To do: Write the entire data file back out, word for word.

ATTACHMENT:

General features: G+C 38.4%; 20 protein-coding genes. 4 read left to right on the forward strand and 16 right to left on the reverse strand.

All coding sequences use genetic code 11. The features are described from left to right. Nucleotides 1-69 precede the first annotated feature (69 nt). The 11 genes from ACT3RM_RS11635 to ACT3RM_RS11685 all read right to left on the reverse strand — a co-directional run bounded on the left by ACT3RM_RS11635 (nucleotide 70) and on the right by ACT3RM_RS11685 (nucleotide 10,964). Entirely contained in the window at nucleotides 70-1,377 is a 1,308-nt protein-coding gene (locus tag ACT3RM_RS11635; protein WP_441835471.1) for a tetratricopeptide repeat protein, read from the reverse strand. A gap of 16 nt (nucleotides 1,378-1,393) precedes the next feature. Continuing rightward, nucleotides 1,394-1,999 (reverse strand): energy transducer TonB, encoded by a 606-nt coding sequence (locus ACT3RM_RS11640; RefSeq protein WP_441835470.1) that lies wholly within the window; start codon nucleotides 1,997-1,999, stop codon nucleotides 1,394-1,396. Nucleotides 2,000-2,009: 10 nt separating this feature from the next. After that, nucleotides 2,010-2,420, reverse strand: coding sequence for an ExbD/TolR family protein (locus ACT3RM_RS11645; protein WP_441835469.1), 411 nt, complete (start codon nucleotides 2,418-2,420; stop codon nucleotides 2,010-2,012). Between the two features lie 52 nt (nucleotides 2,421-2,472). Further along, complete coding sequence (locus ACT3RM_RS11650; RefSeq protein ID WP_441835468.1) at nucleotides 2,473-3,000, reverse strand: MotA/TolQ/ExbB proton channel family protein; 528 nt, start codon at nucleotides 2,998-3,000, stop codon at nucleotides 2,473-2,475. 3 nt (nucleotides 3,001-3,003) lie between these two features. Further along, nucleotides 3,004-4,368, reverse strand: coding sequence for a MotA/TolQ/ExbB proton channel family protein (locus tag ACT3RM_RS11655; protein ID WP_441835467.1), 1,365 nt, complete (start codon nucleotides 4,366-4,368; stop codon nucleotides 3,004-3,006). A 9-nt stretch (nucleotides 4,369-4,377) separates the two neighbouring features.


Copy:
General features: G+C 38.4%; 20 protein-coding genes. 4 read left to right on the forward strand and 16 right to left on the reverse strand.

All coding sequences use genetic code 11. The features are described from left to right. Nucleotides 1-69 precede the first annotated feature (69 nt). The 11 genes from ACT3RM_RS11635 to ACT3RM_RS11685 all read right to left on the reverse strand — a co-directional run bounded on the left by ACT3RM_RS11635 (nucleotide 70) and on the right by ACT3RM_RS11685 (nucleotide 10,964). Entirely contained in the window at nucleotides 70-1,377 is a 1,308-nt protein-coding gene (locus tag ACT3RM_RS11635; protein WP_441835471.1) for a tetratricopeptide repeat protein, read from the reverse strand. A gap of 16 nt (nucleotides 1,378-1,393) precedes the next feature. Continuing rightward, nucleotides 1,394-1,999 (reverse strand): energy transducer TonB, encoded by a 606-nt coding sequence (locus ACT3RM_RS11640; RefSeq protein WP_441835470.1) that lies wholly within the window; start codon nucleotides 1,997-1,999, stop codon nucleotides 1,394-1,396. Nucleotides 2,000-2,009: 10 nt separating this feature from the next. After that, nucleotides 2,010-2,420, reverse strand: coding sequence for an ExbD/TolR family protein (locus ACT3RM_RS11645; protein WP_441835469.1), 411 nt, complete (start codon nucleotides 2,418-2,420; stop codon nucleotides 2,010-2,012). Between the two features lie 52 nt (nucleotides 2,421-2,472). Further along, complete coding sequence (locus ACT3RM_RS11650; RefSeq protein ID WP_441835468.1) at nucleotides 2,473-3,000, reverse strand: MotA/TolQ/ExbB proton channel family protein; 528 nt, start codon at nucleotides 2,998-3,000, stop codon at nucleotides 2,473-2,475. 3 nt (nucleotides 3,001-3,003) lie between these two features. Further along, nucleotides 3,004-4,368, reverse strand: coding sequence for a MotA/TolQ/ExbB proton channel family protein (locus tag ACT3RM_RS11655; protein ID WP_441835467.1), 1,365 nt, complete (start codon nucleotides 4,366-4,368; stop codon nucleotides 3,004-3,006). A 9-nt stretch (nucleotides 4,369-4,377) separates the two neighbouring features.